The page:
[0] https://www.vpsbenchmarks.com/compare/docean_vs_ec2 [1] https://www.bunnyshell.com/blog/aws-google-cloud-azure-digit... [2] https://www.digitalocean.com/resources/cloud-performance-rep... [3] https://www.upguard.com/blog/digitalocean-vs-aws [4] https://www.digitalocean.com/pricing/calculator/


> what are you trying to say

I'm saying this is my bread and butter, and I've seen the same pattern in every company I've crossed the doors of. It's no made up scenario when a team of contractors have spent 12 months building out some service, not a single person will have given a damn about costs, so cost optimization is purchased separately. The contractors aren't wrong nor is the business wrong, nor is this pattern unique to cloud spend.

> I happen to work in the security industry

Then surely you will understand how an entire subindustry can exist to mop up after engineers who could otherwise 'simply' avoid most mistakes if they just spent more time Googling.


> Then surely you will understand how an entire subindustry can exist to mop up after engineers who could otherwise 'simply' avoid most mistakes if they just spent more time Googling.

Yes, I'm sure an entire $50 billion dollar industry comes down to, like all your arguments, just lazy people and the simple fix is "Googling".


"It is crystal clear that this comment validates the misunderstanding of how bandwidth is priced in the real world and how"

If you don't think AWS bandwidth pricing is something in the real world I don't know what to say :) AWS is now broken out in Amazon financials - worth a look to see what they are raking in and the margins they are getting in the real world :)

"Clear pricing you say? I'll use Corey Quinn (The Duckbill Group [0]) as an example again"

His entire business depends on the fact that AWS pricing is clear and public. For a service like cloudflare (ie, call for pricing / dealing with a salesperson trying to figure out how much they can squeeze you for on upfront or on renewal) this type of service is much harder.

In short, if your bill is too high, you can talk to someone like Corey and they can probably help you bring it down.


> If you don't think AWS bandwidth pricing is something in the real world I don't know what to say :) AWS is now broken out in Amazon financials - worth a look to see what they are raking in and the margins they are getting in the real world :)

This comment confirms that you have a misunderstanding of how organizations can and have bought bandwidth via high-cap Internet offerings in the real world given how you've misunderstood my argument completely. My point is that organizations like AWS, Cloudflare, GCP, and many, many organizations around the world still buy Internet connectivity this way (directly). My unchanged statement, all along, has been regarding the egregious margins AWS makes on bandwidth that they charge for in a very asymmetric and oversubscribed manner. It's hard to have an conversation about these things when the basis for how businesses operate aren't understood by those making comments, unfortunately.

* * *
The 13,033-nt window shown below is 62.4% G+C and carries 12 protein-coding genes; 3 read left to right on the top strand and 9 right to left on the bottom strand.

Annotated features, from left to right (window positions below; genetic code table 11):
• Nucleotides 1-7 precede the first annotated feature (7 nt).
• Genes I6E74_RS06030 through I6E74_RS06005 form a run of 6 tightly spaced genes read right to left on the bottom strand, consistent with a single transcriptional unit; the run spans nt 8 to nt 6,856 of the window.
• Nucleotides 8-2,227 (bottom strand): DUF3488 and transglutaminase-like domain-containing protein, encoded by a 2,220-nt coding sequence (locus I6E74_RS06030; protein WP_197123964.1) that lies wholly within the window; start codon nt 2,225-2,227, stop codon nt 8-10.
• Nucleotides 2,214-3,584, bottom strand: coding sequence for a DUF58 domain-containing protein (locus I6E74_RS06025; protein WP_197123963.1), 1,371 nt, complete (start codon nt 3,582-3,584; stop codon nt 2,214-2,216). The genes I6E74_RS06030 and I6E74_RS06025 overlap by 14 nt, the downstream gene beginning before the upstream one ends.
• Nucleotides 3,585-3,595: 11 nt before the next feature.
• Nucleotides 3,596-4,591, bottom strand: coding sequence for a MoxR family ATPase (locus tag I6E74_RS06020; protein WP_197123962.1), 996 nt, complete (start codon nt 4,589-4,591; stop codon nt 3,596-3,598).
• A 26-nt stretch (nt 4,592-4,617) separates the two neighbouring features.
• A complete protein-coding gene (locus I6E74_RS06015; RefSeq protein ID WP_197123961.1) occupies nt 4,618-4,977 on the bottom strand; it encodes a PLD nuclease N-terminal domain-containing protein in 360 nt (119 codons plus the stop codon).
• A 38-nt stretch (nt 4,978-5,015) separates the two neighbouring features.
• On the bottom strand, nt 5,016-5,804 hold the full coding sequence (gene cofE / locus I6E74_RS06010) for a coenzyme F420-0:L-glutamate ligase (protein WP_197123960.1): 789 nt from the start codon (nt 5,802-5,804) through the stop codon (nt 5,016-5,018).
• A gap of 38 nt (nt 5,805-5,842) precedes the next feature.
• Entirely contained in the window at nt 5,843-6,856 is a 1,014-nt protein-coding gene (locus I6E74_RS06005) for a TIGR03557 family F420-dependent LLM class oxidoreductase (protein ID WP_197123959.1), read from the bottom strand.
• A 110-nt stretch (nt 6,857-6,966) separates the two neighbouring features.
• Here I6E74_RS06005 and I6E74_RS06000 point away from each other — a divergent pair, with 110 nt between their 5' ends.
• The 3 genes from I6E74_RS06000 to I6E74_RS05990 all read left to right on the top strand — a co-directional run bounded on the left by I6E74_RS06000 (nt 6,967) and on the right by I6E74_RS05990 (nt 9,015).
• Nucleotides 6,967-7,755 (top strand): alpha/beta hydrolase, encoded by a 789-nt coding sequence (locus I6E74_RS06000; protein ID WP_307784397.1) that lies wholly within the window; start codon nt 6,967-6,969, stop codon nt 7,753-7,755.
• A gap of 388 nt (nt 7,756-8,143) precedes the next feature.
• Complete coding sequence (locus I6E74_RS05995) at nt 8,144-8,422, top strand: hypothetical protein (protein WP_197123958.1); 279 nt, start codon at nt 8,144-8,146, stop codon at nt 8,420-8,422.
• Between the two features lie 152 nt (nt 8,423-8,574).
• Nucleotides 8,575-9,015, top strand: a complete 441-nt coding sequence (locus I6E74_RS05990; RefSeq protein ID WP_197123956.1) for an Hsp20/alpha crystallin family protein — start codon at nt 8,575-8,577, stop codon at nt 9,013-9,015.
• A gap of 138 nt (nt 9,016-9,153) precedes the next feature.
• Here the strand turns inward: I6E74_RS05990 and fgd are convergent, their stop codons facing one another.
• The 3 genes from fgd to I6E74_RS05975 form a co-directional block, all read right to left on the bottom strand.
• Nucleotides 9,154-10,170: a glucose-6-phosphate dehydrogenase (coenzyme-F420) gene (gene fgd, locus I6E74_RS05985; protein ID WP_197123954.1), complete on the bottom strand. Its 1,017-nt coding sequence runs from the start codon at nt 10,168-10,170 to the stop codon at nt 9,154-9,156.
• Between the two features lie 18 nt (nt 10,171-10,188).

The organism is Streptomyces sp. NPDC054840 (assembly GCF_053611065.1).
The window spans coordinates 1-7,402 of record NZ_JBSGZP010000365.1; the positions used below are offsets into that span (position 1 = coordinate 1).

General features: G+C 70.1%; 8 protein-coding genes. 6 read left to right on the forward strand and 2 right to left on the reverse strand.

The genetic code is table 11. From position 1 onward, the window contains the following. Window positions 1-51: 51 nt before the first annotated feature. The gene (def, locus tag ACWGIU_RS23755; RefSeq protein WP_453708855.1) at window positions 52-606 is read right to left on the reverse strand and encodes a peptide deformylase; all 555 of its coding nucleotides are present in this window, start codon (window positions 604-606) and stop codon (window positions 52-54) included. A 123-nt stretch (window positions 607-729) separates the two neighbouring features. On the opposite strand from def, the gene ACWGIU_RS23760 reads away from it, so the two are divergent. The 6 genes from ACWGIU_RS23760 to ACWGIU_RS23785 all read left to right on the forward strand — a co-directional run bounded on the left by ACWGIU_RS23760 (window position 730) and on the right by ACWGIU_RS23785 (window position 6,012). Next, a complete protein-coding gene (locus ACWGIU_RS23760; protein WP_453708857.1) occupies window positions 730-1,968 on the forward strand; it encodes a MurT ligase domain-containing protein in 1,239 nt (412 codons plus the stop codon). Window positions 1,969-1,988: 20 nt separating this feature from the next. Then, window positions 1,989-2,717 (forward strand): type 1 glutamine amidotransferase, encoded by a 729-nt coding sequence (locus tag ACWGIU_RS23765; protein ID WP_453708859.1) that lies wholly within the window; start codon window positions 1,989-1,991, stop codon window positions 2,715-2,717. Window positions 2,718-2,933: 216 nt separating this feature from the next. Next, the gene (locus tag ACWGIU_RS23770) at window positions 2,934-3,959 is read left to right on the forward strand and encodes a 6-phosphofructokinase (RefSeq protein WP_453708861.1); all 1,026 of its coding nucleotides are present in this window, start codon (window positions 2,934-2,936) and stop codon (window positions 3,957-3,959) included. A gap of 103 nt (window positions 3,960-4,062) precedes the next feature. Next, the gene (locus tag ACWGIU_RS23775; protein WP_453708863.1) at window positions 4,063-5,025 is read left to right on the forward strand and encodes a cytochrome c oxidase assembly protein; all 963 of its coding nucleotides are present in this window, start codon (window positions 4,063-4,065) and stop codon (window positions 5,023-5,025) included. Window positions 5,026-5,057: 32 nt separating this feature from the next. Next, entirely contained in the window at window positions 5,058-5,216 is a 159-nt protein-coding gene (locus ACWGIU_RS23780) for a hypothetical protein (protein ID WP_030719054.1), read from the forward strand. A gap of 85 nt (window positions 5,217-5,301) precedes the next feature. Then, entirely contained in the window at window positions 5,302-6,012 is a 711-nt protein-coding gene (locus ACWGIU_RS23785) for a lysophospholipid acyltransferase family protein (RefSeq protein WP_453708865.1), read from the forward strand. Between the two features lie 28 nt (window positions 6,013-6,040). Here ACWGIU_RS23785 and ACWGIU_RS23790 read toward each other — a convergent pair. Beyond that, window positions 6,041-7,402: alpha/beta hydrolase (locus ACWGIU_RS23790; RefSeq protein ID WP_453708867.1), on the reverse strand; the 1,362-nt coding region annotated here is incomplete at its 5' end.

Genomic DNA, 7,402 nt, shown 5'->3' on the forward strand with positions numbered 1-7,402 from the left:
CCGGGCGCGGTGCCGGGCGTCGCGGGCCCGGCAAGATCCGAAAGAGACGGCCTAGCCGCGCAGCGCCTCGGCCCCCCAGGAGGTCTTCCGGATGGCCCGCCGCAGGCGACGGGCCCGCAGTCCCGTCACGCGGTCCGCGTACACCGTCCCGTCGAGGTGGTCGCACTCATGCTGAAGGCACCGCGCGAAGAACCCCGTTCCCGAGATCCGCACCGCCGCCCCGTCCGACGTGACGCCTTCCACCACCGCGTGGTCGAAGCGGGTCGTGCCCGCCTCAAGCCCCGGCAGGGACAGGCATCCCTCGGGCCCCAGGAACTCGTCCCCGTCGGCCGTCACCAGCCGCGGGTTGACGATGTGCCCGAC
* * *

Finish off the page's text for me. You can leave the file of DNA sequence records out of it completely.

> His entire business depends on the fact that AWS pricing is clear and public.

I'm not sure how many enterprise agreements you've helped derive or review, but you can get agreed pricing from any cloud vendor - Cloudflare included. If you're spending any amount monthly beyond what appears to be a personal account this is not your issue.


Google Apps is likely a poor example of your point. All the people who were using the free tier were never forced to paid plans.

I'm still using free tier Google Apps in multiple places, even though they haven't offered new free accounts for about ten years now. They even still let you create new users for free in these legacy GApps.

Interestingly, I would likely migrate off of GApps to a different paid service if Google changed their minds, however I don't think they have a strong incentive to apply pressure here at long as Gmail.com accounts are free.


> We save 7TB per mo egress because of Cloudflare's free cache (through Workers) and pay nothing for it.

That's huge, Could you explain a bit more on how you achieve that? I've been exploring Cloudflare cache, AFAIK for anything not cached by default you need a special page rule e.g. for .html, I tried a wildcard domain.com/* and it doesn't seem to make any difference. Are you using workers to cache specific file types?


> Are you using workers to cache specific file types?

Yes: Using Workers as an api gateway and the Cache API as CDN.

[0] https://developers.cloudflare.com/workers/learning/how-the-c...


Thanks, what type of files do you serve through that?

executables, raw binary files (like apache parquet), and (rarely) json.

What Cloudflare misses is a simple cost calculator. I don't want to contact sales for it.

Interesting. Can you be more specific? Is it possible those prices are conflating different services, e.g. CDN vs network tunnels vs video streaming vs workers vs Pages vs object storage egress?

Even within just the CDN category, Cloudflare does a lot with its basic CDN offering (bot blocking, transformations, dynamic caching, etc.) that other vendors may charge as separate options.

That's not to say I don't believe you, I just wanted to make sure it's apples to apples.

Cloudflare's pricing model only really makes sense, IMO, if you're either a small/med business (which makes it an incredible deal) or if you're working cloud-native using their edge functions (workers, pages, etc.). If you're primarily using them to shield and proxy a LAMP monolith or similar for a large number of users, yeah, I can see how that would get expensive really quickly. There are other vendors who specialize only in that, being a dumb CDN. Cloudflare's value is that they enable completely new architectures based on their network topology... you can't easily do something like that on Fastly, for example.